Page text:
Andrew Murray—The Ministry of Intercession
With a Heart Full of Anxious Request,
"In returning and rest shall ye be saved; in quietness and confidence shall be your strength." -- Isaiah 30:15. With a heart full of anxious request, Which my Father in heaven bestowed, I wandered alone, and distressed, In search of a quiet abode. Astray and distracted I cried, -- Lord, where would'st Thou have me to be? And the voice of the Lamb that had died Said, Come, my beloved, to ME. I went -- for He mightily wins Weary souls to His peaceful retreat -- And He gave me forgiveness of sins, …
Miss A. L. Waring—Hymns and Meditations
God's People Delivered
When the protection of human laws shall be withdrawn from those who honor the law of God, there will be, in different lands, a simultaneous movement for their destruction. As the time appointed in the decree draws near, the people will conspire to root out the hated sect. It will be determined to strike in one night a decisive blow, which shall utterly silence the voice of dissent and reproof. The people of God--some in prison cells, some hidden in solitary retreats in the forests and the mountains--still …
Ellen Gould White—The Great Controversy
But Though Prayer is Properly Confined to Vows and Supplications...
But though prayer is properly confined to vows and supplications, yet so strong is the affinity between petition and thanksgiving, that both may be conveniently comprehended under one name. For the forms which Paul enumerates (1 Tim. 2:1) fall under the first member of this division. By prayer and supplication we pour out our desires before God, asking as well those things which tend to promote his glory and display his name, as the benefits which contribute to our advantage. By thanksgiving we duly …
John Calvin—Of Prayer--A Perpetual Exercise of Faith
"Take My Yoke Upon You, and Learn of Me," &C.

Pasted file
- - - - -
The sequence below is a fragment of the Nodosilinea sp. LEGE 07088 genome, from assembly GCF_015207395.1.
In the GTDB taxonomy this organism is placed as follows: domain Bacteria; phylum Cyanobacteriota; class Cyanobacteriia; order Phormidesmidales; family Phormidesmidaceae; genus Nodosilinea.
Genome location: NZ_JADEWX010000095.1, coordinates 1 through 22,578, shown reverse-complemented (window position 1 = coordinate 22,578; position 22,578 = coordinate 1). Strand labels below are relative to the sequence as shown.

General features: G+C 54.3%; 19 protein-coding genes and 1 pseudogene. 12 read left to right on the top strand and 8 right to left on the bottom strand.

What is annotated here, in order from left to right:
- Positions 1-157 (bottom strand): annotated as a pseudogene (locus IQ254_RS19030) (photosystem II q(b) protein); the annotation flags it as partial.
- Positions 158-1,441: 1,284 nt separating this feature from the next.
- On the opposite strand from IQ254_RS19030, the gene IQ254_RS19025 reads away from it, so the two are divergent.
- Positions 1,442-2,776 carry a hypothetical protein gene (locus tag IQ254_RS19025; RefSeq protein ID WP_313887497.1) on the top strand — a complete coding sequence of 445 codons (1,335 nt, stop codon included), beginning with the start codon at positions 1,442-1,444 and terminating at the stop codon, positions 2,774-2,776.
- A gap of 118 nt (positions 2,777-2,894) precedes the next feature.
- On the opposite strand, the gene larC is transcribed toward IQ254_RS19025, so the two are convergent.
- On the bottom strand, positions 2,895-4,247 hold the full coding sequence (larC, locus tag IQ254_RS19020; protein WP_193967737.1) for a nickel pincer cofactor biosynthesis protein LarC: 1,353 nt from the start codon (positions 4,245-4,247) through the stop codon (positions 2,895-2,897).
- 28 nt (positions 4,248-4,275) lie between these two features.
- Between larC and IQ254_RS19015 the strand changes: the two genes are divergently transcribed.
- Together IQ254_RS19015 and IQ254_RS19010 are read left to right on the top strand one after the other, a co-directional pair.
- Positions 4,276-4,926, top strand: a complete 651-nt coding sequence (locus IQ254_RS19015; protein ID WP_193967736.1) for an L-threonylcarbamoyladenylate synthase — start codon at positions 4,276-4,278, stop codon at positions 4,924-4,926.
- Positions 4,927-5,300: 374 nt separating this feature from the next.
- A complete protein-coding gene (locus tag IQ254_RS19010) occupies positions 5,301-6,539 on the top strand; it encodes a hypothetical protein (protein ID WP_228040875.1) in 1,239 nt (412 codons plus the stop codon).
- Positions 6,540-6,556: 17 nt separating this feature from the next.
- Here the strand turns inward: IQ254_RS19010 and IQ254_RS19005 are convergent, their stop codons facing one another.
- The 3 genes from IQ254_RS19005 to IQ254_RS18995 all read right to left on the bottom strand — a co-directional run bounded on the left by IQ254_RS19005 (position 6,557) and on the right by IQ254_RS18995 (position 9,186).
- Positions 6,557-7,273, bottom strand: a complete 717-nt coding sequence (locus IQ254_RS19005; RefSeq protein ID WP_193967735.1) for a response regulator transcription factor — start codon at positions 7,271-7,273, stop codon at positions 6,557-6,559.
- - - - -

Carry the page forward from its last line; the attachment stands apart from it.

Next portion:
Matt. xi. 20.--"Take my yoke upon you, and learn of me," &c. Self love is generally esteemed infamous and contemptible among men. It is of a bad report every where, and indeed as it is taken commonly, there is good reason for it, that it should be hissed out of all societies, if reproaching and speaking evil of it would do it. But to speak the truth, the name is not so fit to express the thing, for that which men call self love, may rather be called self hatred. Nothing is more pernicious to a man's …
Hugh Binning—The Works of the Rev. Hugh Binning
Visions of Future Glory
In the darkest days of her long conflict with evil, the church of God has been given revelations of the eternal purpose of Jehovah. His people have been permitted to look beyond the trials of the present to the triumphs of the future, when, the warfare having been accomplished, the redeemed will enter into possession of the promised land. These visions of future glory, scenes pictured by the hand of God, should be dear to His church today, when the controversy of the ages is rapidly closing and the …
Ellen Gould White—The Story of Prophets and Kings
The Girdle of the City. Nehemiah 3
The beginning of the circumference was from 'the sheep-gate.' That, we suppose, was seated on the south part, yet but little removed from that corner, which looks south-east. Within was the pool of Bethesda, famous for healings. Going forward, on the south part, was the tower Meah: and beyond that, "the tower of Hananeel": in the Chaldee paraphrast it is, 'The tower Piccus,' Zechariah 14:10; Piccus, Jeremiah 31:38.--I should suspect that to be, the Hippic tower, were not that placed on the north …
John Lightfoot—From the Talmud and Hebraica
Sennacherib (705-681 B. C. )
The struggle of Sennacherib with Judaea and Egypt--Destruction of Babylon. Sennacherib either failed to inherit his father's good fortune, or lacked his ability.* He was not deficient in military genius, nor in the energy necessary to withstand the various enemies who rose against him at widely removed points of his frontier, but he had neither the adaptability of character nor the delicate tact required to manage successfully the heterogeneous elements combined under his sway. * The two principal …
G. Maspero—History Of Egypt, Chaldaea, Syria, Babylonia, and Assyria, V 8